Baharvand was also the Iranian negotiator during secret talks with the Donald Trump administration about prisoner exchanges. He attended a short meeting in Switzerland with Brian Hook, US State Department’s Special Representative for Iran, which led in 2019 to the US releasing Masoud Soleimani, an Iranian scientist who had charged with violating trade sanctions, in exchange for Xiyue Wang, a Chinese American graduate student who had been detained in Iran since 2016.
The Islamic Republic faced yet another international crisis when the Revolutionary Guards shot down a Ukrainian Airlines passenger jet over Tehran in January 2020, killing all 176 passengers and the crew. For three days Iranian officials tried to evade accountability but eventually, under pressure from Ukraine and Canada, the Revolutionary Guards were forced to accept responsibility for the incident.
The task of resolving this case was placed on the shoulders of Mohsen Baharvand, who was by now Deputy Foreign Minister for Legal and International Affairs. In this role, Baharvand repeatedly used threatening in response to protesters against the PS752 atrocity, and to objections to repeated broken promises by the Islamic Republic.
During one meeting with Ukrainian officials in Tehran, some of the victims’ families had gathered outside the foreign ministry. In a bid to calm those who demanding the arrest of General Amir Ali Hajizadeh, commander of the Guards’ Aerospace Force, Baharvand came down and tried to talk to them. The protesters told him they did not want him and asked instead for the Ukrainian deputy foreign minister inside the building.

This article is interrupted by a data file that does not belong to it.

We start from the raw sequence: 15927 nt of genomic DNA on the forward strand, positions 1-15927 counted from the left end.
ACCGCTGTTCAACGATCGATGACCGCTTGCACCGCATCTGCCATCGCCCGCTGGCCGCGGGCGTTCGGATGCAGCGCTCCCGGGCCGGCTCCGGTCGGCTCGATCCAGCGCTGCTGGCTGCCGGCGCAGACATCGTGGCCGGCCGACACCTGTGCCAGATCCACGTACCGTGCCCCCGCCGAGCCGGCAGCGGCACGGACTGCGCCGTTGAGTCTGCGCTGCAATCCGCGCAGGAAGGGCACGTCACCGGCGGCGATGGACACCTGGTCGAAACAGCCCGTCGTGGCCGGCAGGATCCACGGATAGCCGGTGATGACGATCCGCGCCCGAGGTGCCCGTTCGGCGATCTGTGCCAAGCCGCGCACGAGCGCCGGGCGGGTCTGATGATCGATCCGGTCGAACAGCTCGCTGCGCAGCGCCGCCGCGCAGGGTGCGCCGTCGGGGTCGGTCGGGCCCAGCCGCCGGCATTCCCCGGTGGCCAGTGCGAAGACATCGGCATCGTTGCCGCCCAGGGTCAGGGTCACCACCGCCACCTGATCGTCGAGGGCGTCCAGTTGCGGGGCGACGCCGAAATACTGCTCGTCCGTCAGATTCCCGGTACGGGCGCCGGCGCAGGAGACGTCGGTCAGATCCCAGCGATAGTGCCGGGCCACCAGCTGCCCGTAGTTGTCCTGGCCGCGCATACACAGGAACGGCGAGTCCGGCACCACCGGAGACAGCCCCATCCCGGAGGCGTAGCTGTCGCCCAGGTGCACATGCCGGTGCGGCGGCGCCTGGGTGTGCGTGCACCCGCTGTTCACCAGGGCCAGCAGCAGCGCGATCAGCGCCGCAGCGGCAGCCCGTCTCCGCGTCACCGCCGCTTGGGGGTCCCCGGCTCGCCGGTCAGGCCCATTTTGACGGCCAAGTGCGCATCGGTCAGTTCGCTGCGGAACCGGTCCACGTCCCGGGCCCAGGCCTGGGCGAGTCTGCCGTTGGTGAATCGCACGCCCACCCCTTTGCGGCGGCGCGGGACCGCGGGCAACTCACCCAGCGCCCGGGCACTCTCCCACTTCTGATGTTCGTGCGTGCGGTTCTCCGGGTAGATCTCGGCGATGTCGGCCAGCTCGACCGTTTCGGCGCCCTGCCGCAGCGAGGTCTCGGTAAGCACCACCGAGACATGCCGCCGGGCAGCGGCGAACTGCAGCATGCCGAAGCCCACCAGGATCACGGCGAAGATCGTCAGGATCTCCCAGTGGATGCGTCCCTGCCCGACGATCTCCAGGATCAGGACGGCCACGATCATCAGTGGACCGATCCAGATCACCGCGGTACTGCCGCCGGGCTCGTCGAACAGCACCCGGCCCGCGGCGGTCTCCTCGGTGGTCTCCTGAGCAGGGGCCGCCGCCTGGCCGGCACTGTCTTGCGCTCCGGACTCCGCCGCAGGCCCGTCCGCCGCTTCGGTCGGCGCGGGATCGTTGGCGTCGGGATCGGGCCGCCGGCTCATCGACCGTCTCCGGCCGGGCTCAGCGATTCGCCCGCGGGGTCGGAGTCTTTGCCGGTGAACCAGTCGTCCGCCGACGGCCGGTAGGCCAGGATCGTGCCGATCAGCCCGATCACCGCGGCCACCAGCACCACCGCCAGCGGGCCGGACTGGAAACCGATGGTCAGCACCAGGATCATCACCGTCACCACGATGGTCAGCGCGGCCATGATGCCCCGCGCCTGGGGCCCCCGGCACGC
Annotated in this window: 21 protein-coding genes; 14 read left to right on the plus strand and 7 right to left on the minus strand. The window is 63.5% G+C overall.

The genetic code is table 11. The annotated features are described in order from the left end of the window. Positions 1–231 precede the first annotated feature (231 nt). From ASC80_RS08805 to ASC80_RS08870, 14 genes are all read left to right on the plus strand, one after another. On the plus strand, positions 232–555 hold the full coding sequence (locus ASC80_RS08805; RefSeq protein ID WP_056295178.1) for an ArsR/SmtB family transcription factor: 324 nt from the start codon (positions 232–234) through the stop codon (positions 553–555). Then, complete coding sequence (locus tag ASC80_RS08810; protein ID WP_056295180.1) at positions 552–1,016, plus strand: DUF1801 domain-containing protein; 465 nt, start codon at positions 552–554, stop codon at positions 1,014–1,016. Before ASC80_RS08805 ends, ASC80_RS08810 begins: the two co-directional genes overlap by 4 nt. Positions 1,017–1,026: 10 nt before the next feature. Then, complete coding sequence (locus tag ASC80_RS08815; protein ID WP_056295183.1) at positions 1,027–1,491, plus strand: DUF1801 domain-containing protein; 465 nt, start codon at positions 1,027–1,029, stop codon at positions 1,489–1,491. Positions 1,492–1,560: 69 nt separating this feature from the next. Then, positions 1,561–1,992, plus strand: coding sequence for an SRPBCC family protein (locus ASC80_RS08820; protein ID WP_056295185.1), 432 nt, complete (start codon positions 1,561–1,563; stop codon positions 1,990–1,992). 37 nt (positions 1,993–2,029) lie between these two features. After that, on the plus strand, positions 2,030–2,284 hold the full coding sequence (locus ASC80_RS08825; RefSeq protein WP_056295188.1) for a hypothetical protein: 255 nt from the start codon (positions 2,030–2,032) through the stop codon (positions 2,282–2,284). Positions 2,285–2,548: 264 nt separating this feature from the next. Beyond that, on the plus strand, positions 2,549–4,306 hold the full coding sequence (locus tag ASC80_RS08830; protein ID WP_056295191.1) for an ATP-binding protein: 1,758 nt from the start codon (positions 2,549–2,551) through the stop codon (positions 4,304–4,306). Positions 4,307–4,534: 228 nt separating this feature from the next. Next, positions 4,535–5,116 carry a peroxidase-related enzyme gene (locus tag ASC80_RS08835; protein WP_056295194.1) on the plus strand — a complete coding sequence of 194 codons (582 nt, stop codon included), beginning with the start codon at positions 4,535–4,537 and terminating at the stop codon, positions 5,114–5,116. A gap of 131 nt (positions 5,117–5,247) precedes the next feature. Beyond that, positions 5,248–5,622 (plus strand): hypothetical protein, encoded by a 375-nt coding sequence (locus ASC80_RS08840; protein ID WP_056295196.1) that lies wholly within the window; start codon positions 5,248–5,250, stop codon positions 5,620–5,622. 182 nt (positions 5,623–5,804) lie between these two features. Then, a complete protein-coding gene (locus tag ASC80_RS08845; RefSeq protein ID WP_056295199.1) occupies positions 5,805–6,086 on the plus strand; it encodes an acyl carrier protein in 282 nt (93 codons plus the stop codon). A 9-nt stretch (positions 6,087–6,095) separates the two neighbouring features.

The Stumbling Block: Nazanin Zaghari-Ratcliffe
Now Mohsen Baharvand is set to meet Queen Elizabeth II in Buckingham Palace to present his credentials and begin his mission in Britain. These documents are signed by President Rouhani but would have not been issued without Ayatollah Khamenei’s approval.
Baharvand is the second ambassador the Islamic Republic has sent to Britain in the past decade. His predecessor Hamid Baeidinejad was a senior nuclear negotiator and in 2016, when he arrived in London, the Islamic Republic was hoping for better relations with the UK – but there was not so much as one official meeting between Iranian Foreign Minister Zarif and his British counterpart in London. Zarif did visit Britain once, but only on the invitation of an international gathering.
The ongoing imprisonment of British-Iranian dual national Nazanin Zaghari-Ratcliffe, who appears to be being held hostage over the debt owed by the UK to Iran for undelivered military equipment purchased in the Shah’s time, is a serious obstacle to any improvement in relations between the two countries.
When Hamid Baeidinejad left London, he strove to whitewash his government’s record and had no qualms about telling outright lies and even publicly threatening Persian-language media outlets in Britain. His successor Mohsen Baharvand, however, will not need to exert much effort in order to do the same, as he has always been like this.